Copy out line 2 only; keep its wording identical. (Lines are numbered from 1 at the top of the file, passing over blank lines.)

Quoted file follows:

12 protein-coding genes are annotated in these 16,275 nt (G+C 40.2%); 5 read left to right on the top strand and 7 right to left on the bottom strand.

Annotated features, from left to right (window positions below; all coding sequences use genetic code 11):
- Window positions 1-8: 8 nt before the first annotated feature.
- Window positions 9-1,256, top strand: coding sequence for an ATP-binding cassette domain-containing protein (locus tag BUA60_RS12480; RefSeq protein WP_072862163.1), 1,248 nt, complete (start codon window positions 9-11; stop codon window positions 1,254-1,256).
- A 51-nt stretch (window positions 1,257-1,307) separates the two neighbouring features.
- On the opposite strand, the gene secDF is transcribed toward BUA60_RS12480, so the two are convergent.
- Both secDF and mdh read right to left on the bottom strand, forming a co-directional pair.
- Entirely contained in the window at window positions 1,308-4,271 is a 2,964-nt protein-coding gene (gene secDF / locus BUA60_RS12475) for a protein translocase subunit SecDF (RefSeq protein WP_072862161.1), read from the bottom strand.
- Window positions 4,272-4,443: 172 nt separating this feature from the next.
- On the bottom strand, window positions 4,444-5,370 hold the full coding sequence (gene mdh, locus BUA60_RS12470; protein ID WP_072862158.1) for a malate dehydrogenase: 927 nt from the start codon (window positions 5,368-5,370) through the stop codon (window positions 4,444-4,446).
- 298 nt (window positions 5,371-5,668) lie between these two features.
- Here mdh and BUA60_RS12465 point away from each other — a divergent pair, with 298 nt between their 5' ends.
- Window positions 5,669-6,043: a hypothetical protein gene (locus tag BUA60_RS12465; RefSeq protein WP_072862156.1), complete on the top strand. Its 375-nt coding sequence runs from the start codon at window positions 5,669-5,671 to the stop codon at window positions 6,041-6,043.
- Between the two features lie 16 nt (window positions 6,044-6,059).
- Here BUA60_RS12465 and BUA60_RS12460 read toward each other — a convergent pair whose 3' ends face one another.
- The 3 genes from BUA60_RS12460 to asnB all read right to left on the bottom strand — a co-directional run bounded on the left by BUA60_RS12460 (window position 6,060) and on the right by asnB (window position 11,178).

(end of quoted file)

Annotated features, from left to right (window positions below; all coding sequences use genetic code 11):